Conventional Assessments in axSpA May Not be Enough


 Conventional Assessments in axSpA May Not be Enough


Currently the modified Stoke Ankylosing Spondylitis Spine Score (mSASSS) represents the gold standard for assessment of structural damage in the spine of patients with axial spondyloarthritis (axSpA). Maria Llop and fellow researchers in Germany and Spain have found that incorporating a lumbar anterior/posterior radiograph in the assessment of structural damage in the spine identified more patients with axial spondyloarthritis disease progression than did the conventional mSASSS tool alone.

The findings appear in the May 24 issue of Arthritis Research & Therapy.

Axial spondyloarthritis can be classified as either radiographicl, known as ankylosing spondylitis , or as or non-radiographic SpA (nr-axSpA). The former is recognized by the presence of radiographic sacroiliitis while the latter by its absence. Axial spondyloarthritis can lead to structural and  functional changes limiting mobility and causing pain.

mSASSS assessment is utilized to measure the state of erosions, sclerosis, squaring, non-bridging syndesmophytes, and bony bridges along the anterior vertebral corners of the cervical and lumbar spine on radiographs in lateral views. A few studies have suggested that the addition of an anteroposterior radiograph my provide additional information when compared to a lateral view alone.

Since the value of an anteroposterior radiographic view is unknown with regards to progression in axSpA, the authors sought to evaluate the performance of the extended mSASSS score by adding the extra view. The extended mSASSS was compared to the conventional mSASSS score for sensitivity.


Patients with axSpA were enrolled from the German Spondyloarthritis Inception Cohort (GESPIC). Patients had to have complete clinical data and radiographs at baseline and year two. 210 patients with axSpA were included in the analysis. Radiographs of cervical (lateral) and lumbar spine (lateral and anteroposterior) were obtained and scored independently by two trained readers who were blinded to the order of the images and to all clinical data.

The mSASSS scores were calculated as a mean of the scores of both readers. The combination of the scores from both lateral cervical and lumbar views and lumbar anteroposterior views composed the extended mSASSS score. Three aspects of the Outcome Measures in Rheumatology (OMERACT) filter were used:

  • Feasibility: Is it practical to apply this measure easily given constraints of time, money, and interpretability?

  • Discrimination: Does the measure discriminate between progression or no progression?

  • Truth: Does the tool measure what is intended in an unbiased and relevant way?

With regards to feasibility, while anteroposterior lumbar radiographs are routine in clinical practice, they increased the costs of the investigation by approximately 50 percent and the time required for reading by 50-100 percent. Finally the additional radiation exposure was increased by and estimated 60-70 percent.

With regards to discrimination, there was excellent agreement between readers on scores with nearly identical extended and conventional mSASSS scores at baseline and at two years. The agreement for the change from baseline score was moderate between the two measures and only fair for the outcome of progression by greater or equal to two points after two years. Agreement between measures was also moderate for the outcome development of new syndesmophytes or growth of existing syndesmophytes.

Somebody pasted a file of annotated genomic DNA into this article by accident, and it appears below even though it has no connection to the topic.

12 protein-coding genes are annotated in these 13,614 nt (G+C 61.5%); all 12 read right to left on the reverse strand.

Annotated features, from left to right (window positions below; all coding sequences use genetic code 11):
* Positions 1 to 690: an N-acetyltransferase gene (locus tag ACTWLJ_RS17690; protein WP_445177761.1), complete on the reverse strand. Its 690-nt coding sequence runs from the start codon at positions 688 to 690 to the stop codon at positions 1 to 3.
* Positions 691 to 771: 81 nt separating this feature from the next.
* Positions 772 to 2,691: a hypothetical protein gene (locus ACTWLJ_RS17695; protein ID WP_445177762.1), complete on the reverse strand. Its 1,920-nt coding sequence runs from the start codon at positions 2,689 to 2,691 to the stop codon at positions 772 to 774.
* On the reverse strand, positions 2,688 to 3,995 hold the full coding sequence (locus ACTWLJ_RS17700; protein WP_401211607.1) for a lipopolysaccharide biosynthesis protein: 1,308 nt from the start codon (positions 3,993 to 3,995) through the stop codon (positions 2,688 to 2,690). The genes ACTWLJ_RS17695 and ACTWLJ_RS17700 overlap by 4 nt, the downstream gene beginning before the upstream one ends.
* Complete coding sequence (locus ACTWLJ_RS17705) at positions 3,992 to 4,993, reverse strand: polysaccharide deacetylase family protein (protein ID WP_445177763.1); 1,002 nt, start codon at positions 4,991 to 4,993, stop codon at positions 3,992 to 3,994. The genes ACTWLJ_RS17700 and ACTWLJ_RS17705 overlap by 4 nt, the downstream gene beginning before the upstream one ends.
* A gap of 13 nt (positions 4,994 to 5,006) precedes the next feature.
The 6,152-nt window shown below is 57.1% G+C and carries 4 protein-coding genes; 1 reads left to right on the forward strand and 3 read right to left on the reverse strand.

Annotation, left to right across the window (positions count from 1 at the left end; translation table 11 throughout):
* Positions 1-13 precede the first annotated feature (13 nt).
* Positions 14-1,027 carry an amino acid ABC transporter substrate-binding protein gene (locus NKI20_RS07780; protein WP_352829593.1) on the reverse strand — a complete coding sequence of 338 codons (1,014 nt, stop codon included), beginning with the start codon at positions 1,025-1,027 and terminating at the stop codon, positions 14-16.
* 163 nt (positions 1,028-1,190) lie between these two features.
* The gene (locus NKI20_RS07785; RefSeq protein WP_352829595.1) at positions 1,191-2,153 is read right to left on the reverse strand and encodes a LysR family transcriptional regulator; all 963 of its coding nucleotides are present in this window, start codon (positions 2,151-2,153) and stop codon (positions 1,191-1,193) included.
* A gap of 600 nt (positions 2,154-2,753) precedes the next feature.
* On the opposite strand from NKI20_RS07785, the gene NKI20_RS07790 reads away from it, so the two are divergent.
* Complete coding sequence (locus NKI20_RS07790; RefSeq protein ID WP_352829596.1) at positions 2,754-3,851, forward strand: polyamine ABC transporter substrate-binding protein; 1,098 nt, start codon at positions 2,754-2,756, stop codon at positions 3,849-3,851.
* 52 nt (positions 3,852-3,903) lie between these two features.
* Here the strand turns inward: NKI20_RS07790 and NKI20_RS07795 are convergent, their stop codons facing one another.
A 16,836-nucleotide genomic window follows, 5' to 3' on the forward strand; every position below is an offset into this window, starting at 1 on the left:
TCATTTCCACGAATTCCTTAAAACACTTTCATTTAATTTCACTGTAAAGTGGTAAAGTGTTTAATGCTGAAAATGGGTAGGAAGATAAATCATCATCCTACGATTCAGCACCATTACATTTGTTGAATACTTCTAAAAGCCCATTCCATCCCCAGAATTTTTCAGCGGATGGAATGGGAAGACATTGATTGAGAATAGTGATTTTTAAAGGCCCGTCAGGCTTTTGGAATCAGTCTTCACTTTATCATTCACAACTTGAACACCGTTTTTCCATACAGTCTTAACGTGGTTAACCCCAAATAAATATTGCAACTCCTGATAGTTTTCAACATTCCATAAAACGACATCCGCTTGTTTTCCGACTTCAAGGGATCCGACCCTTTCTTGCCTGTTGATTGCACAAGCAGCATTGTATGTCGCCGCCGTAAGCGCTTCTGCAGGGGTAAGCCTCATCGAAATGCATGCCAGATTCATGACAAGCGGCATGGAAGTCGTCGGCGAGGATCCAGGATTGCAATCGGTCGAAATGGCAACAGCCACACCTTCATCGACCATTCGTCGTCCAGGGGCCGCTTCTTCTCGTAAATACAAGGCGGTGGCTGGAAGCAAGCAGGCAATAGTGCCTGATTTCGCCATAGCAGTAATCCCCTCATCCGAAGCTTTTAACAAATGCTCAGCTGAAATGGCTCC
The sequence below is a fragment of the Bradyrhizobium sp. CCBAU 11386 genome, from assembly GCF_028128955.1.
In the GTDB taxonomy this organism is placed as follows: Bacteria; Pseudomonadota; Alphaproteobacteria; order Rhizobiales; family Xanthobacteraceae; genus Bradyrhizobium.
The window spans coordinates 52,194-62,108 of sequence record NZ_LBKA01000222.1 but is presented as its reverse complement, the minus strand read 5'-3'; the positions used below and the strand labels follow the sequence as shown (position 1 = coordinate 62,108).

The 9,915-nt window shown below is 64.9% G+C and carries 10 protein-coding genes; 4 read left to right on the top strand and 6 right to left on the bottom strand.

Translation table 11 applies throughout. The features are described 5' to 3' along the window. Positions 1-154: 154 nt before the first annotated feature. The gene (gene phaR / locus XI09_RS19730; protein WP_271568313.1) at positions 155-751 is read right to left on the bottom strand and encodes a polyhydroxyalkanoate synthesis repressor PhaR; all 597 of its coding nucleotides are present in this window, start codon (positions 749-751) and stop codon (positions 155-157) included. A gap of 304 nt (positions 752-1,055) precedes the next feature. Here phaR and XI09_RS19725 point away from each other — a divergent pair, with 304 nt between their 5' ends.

The smallest detectable change (SDC) was higher for the extended mSASSS than for the conventional. The extended mSASSS also detected more syndesmophytes in the opinions of both readers as well as new syndesmophytes in more patients. All in all there was a 25 percent, 28 percent, and 46 percent increase in the proportion of patients with progression based on new syndesmophytes, progression of existing syndesmophytes and progression score increase by greater or equal to two respectively.

After both univariate and multivariate analysis, both measures were significantly associated with disease activity parameters (BASDAI and CRP).

Take-Home Points for Clinicians and Final Thoughts

The addition of an anterior/posterior radiograph of the spine increased the sensitivity of the conventional mSASSS measure meaning the extended mSASSS was able to detect more cases of progression than the conventional mSASSS.

The extended mSASSS appears reliable with good agreement between readers on radiographic change and scoring.

These positive aspects of the extended mSASSS must be weighed against the higher cost, increased time to read, and increased radiation exposure especially when the conventional mSASSS was also significantly associated with disease activity measures.

It is nearly always the case that when adding additional tests we find additional information. It is tempting to order everything when the health and well-being of our patients is at stake, but not only are additional tests costly and often less than helpful in making treatment decisions, they can also be harmful leading to unnecessary treatments with side effects and consequences of their own.

These data should be taken and applied on a case-by-case basis. Adding an extra radiograph for every axSpA patient we see is certainly not the answer. However, if the patient appears to have worsening symptoms and the mSASSS is equivocal, getting an AP film might help guide treatment.


Maria Llop, Valeria Rios Rodriguez, Imke Redeker, et al. "Incorporation of the anteroposterior lumbar radiographs in the modified Stoke Ankylosing Spondylitis Spine Score improves detection of radiographic spinal progression in axial spondyloarthritis."Arthritis Research & Therapy (2019) 21:126

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